The redevelopment of the CMRI proposed to deliver a number of transport benefits including:
· Provision of secure indoor cycle parking with shower change facilities, as shown on the plan.
· Provision of a highly visible entry driveway facility on Hawkesbury Road aligned with the direction of approach from Westmead Station and the T-way stops in Darcy Road.
· Increased number of staff which will assist in attaining 'critical mass' for certain travel behaviour change initiatives, particularly car pooling / ridesharing.
· Additional 20 parking spaces on-site.
· On-site conference facilities, minimising the need to travel to alternative locations.
· Encourage staff to use public transport. CMRI will offer ‘free weekly tickets’ to trial public transport use.
· CMRI will utilise and update the existing Westmead Transport Access Guide (TAG) on a regular basis and to be distributed to staff (via noticeboards and hard copy) and Intranet.
· Flexible working hours and home/work travel assistance.
The Transport Access Report indicates that “CMRI recognises local parking constraints and the issues surrounding access to parking for certain groups, particularly patients and visitors, and that available on street and public car parking should be maximised for these groups. All additional parking demand resulting from the redevelopment will be contained within existing and additional restricted off street parking space. A travel demand management strategy has been developed to bring about a mode shift and a reduction in single occupancy vehicle use by staff. This will minimise resultant traffic generation and ensure parking demand is contained at a level that can be accommodated. This approach to transport management will lead the way within Westmead and act as an example to major trip generators”.
Comment: The proposal has an emphasis on public transport, accessibility and managing future travel demand. More specifically, a focus has been placed on maximising the accessibility of CMRI by all modes and working through a transport management program which will use a mode shift towards sustainable transport modes and a reduced level of single car usage. A substantial increase of carparking spaces with this proposal would adversely impact on the delivery of the mode shift towards the use of public transport to and from the CMRI.
Car parking Design:
The following issues have been raised from Architectural Plan No. 0807 EA-101 Revision A (dated 17 Feb 2009 prepared by Ancher/Mortlock/Woolley) regarding parking spaces:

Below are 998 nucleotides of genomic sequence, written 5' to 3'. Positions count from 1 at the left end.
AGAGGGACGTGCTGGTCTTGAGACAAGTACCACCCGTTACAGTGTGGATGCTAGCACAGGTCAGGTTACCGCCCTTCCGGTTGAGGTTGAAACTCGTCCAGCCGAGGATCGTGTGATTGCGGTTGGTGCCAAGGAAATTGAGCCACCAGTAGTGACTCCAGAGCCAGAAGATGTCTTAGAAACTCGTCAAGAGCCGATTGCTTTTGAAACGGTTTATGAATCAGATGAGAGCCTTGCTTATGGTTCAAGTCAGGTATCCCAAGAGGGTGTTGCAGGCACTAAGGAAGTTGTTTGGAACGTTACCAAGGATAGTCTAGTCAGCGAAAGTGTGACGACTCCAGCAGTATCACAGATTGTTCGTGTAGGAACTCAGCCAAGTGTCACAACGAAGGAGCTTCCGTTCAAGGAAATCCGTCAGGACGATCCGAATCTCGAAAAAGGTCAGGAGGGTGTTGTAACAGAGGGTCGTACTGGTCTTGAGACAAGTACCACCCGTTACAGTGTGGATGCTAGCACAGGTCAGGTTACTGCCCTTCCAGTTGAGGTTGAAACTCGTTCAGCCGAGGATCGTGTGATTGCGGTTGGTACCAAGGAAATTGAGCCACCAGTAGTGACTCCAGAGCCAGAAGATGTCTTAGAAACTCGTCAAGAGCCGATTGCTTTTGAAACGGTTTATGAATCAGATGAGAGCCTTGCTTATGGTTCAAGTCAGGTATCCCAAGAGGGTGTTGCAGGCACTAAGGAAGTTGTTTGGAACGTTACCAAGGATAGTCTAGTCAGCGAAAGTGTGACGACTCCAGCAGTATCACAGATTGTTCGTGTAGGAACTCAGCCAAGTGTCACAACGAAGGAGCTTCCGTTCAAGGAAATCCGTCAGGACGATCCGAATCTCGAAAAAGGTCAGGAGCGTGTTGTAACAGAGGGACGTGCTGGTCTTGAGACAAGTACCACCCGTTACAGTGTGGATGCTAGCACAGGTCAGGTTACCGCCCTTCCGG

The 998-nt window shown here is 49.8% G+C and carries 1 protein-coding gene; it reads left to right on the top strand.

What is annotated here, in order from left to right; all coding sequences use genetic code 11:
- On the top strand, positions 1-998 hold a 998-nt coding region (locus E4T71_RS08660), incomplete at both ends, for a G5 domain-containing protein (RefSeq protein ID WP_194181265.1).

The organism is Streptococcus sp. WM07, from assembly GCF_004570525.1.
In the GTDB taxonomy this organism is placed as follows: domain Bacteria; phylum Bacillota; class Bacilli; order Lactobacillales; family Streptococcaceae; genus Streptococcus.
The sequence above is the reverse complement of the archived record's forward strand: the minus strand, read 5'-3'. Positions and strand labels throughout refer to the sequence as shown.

In accordance with Table 1.1 and Figure 2.2 of AS2890.1 carpark spaces for ‘User Class 3’ is recommended to be 2.6m wide. However, an assessment of the plan has shown that:
1. Parking space widths in ‘level 0’ do not comply with AS 2890.1:2004. For example; carspace No. 17 is measured at 2.19m wide.
2. Ramp entry width to ‘level 0’ is less than 5.5m which is required for a two-way ramp.
That the proposal be supported on traffic and parking grounds, including the proposed transport facilities, subject to the following:
1. That the DoP place as a condition of consent, the travel plan described for employees as a way of managing car park demand in the future.
2. That a Master plan for the future redevelopment of the WHC with the CHW, WH and WMI as part of the Westmead Research Hub be submitted to Council for consideration.
3. The following traffic related conditions be included as conditions of consent:
a) 20 off-street parking spaces (including at least 1 disabled parking space) to be provided, permanently marked on the pavement and used accordingly. The dimensions for parking spaces and aisle width to be in accordance with AS 2890.1-2004 (2.4m wide x 5.4m long clear of columns plus 300mm clearance adjacent walls & 6.2m aisle width minimum). The disabled parking space dimensions to be 3.8m wide x 5.5m long according to Council’s Development Control Plan 2005.
b) Cycle parking spaces as shown on the plan to be provided and constructed according to the relevant Australian Standards.
c) All entry and exit driveways (passenger cars and delivery vehicles) off Hawkesbury Road as shown on the plan to be provided and constructed according to AS 2890.1- 2004 and Council’s specifications.
d) Driveway and ramp gradients shall comply with Clause 2.5.3 and Clause 3.3 of AS 2890.1-2004.
e) Traffic facilities to be installed, such as; wheel stops, bollards, kerbs, signposting, pavement markings, lighting and speed humps, shall comply with AS 2890.1-2004.
f) Clear sight lines shall be provided at the property boundary line to ensure adequate visibility between vehicles leaving the carpark and pedestrians along the frontage road footpath (in accordance with Figure 3.3 of AS 2890.1-2004). The required sight lines to pedestrians or other vehicles in or around the site should not be compromised by the landscaping, signage fences, walls or display materials.
g) The minimum available headroom clearance is to be signposted at all entrances and clearance is to be a minimum of 2.2m (for cars and light vans including all travel paths to and from parking spaces for people with disabilities) measured to the lowest projection of the roof (fire sprinkler, lighting, sign, and ventilation), according to AS 2890.1-2004.
h) The turning and manoeuvring of service vehicles be shown and demonstrated to work on the architectural plans.
The following issues have been raised from the submitted Stormwater Plan No. SW01/A (dated 23 January 2009 prepared by Michael Frost & Associates Pty Ltd):